Internet marketing produces a detailed and quantifiable view of your online campaign activities. Most of numbers produced fall under the general category of descriptive statistics. Descriptive statistics produces summaries and graphs of your data that can be used for making decisions. The descriptive information has to do with the value of a particular quantity as well as its variability (how scattered it is). Unfortunately, most people focus only on the measured average value and completely ignore the variability.
This is a major problem that continues to persist because people confuse the precision of the observed effects (the ability to measure conversions during the test), with the precision of the describing the underlying system (the ability to draw conclusions and make predictions about your landing page visitor population as a whole).
You should not generally quote the observed improvement as a certainty. Even though you’ve observed an exactly computable conversion rate improvement percentage, you don’t know what it really is for your visitor population as a whole. Exact measurement of observable effects does not imply that you know anything about the underlying process.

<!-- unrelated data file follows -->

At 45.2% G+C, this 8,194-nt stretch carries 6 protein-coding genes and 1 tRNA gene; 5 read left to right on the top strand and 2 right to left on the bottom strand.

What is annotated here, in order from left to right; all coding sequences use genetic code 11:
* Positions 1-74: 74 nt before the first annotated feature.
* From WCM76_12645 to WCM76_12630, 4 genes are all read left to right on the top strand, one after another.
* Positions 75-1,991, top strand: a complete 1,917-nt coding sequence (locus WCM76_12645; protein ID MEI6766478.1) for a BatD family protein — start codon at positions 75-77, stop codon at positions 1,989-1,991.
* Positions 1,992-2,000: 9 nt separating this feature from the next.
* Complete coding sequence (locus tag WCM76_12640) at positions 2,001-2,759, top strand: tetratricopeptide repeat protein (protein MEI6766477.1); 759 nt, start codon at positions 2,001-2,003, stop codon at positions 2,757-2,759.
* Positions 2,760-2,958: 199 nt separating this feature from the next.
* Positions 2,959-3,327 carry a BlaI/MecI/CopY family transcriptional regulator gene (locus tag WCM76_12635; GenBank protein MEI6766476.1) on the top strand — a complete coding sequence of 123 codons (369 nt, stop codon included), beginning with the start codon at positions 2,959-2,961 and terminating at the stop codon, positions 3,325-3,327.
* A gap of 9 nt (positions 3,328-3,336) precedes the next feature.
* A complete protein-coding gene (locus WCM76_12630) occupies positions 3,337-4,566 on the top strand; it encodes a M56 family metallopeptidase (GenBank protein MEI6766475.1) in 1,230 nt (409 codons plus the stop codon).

By itself, the mean of an observed value can be misleading, especially at small sample sizes. The situation gets even murkier if you are trying to model two separate means (each with its own variance and noise). The situation gets downright ugly if you are trying to compute a ratio of such numbers. Yet this is exactly what is required to estimate a percentage improvement between two landing page versions.
I recently ran across a public case study of a landing page head-to-head test. Based on a sample size of 36 conversions out of 2478 impressions for page A and 65 conversions out of 2384 impressions for page B, you are told to conclude that the conversion rate improvement is 88%. Indeed, I would probably be happy with such a result. But let’s take a closer look.